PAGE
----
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For every software hit and successful piece of hardware, Nintendo also has some failures. While the Switch has been a juggernaut, titles like Everybody 1-2 Switch! failed to reach Nintendo-like profits. The same goes for the Wii U, which never found its footing with audiences around the world.

Long before the Wii U was the Nintendo 64DD, an add-on device for the Nintendo 64 that suffered numerous delays, and then only launched in Japan. This shift in launch plans, followed by an abandoning of the project altogether, forced Nintendo to pivot a number of ideas they were working on for the platform.

In a newly-unearthed interview with Nintendo’s former president Hiroshi Yamauchi, we get to hear a bit more about the original plans for Pokémon Stadium and Derby Stallion. Both games were supposed to take advantage of the 64DD in numerous ways, but those plans were called off after the 64DD failed to find a market.

It’s quite a shame, as it seems some rather unique mechanics and features had to be cut back or removed completely due to the 64DD not panning out. You can read all about those aspects in the comments from Mr. Yamauchi below, which came from a Spaceworld presentation.

“The initial proposal for Pokémon Stadium, which is planned for simultaneous release on the 64DD, was to transform a home console only game into a portable game with the Gameboy, so that you can play it anywhere you want. And then once you return home, you can connect it to the 64DD for another form of fun. And in fact, that kind of software is currently in development. Sonobe, the creator of the Derby Stallion series, is currently working to release a Derby Stallion game with Gameboy and 64DD connectivity. I think this is a great example of software that creates new contrivances for new forms of fun, like I previously called for.”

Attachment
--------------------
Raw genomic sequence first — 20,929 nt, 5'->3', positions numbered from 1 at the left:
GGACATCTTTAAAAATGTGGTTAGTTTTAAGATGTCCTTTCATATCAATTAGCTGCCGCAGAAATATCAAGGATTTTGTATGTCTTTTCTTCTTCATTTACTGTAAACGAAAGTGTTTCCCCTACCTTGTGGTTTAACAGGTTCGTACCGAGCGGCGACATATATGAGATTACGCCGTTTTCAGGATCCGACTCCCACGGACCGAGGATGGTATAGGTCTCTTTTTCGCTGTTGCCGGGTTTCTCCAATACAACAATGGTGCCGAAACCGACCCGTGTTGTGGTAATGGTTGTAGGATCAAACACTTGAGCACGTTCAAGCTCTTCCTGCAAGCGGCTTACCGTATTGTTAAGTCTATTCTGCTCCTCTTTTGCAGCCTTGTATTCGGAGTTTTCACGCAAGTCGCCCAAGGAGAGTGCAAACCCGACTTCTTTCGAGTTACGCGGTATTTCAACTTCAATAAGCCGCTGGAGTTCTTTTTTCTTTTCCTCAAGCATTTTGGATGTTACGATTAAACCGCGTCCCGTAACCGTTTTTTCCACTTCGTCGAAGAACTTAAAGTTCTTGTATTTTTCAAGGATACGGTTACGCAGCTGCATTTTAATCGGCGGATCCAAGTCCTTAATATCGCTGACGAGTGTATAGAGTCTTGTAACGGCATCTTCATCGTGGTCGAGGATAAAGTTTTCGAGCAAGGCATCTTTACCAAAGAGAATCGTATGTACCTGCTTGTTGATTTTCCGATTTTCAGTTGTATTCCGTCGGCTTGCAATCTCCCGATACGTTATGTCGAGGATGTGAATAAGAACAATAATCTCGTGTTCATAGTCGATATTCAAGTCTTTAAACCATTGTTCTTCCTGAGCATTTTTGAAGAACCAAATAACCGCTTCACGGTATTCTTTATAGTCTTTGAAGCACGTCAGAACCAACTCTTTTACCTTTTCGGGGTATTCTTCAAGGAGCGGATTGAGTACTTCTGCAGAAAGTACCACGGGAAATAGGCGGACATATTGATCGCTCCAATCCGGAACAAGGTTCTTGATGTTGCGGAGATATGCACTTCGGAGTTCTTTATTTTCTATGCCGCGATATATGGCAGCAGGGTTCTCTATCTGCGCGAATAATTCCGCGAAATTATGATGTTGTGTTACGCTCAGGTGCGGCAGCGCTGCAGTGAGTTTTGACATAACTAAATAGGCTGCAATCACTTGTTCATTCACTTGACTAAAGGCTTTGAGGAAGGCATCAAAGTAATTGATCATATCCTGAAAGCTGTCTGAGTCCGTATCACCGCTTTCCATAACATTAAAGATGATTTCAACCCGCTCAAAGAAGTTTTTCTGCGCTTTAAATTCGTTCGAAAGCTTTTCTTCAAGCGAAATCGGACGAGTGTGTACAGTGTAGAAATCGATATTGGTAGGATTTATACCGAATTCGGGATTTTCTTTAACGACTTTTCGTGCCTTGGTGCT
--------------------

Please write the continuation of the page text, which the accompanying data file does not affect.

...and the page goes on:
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Comments (2)

tendonin

3M ago

Seems like the germ of an idea that became the Switch first appeared way back on the 64DD. Next there was the transfer pak, the planned Gamecube screen, all the GBA connectivity, some hardware design detours with the DS and Wii, and the Wii U of course, all before the proper merging of console and handheld in 2017. With that mission finally complete, where do you go next?

Edited 2 times

plague

3M ago

@tendonin

Excellent observation. I remember reading something about 2-4 years ago about Miyamoto saying that he wants a control style that has never been done before. Looking forward to seeing that this year.

(after a quick 5 mins of scouring the internet)

Found the article. Here it is:

https://www.kotaku.com.au/2019/07/miyamoto-still-wants-to-reinvent-the-controller/

Edited 1 time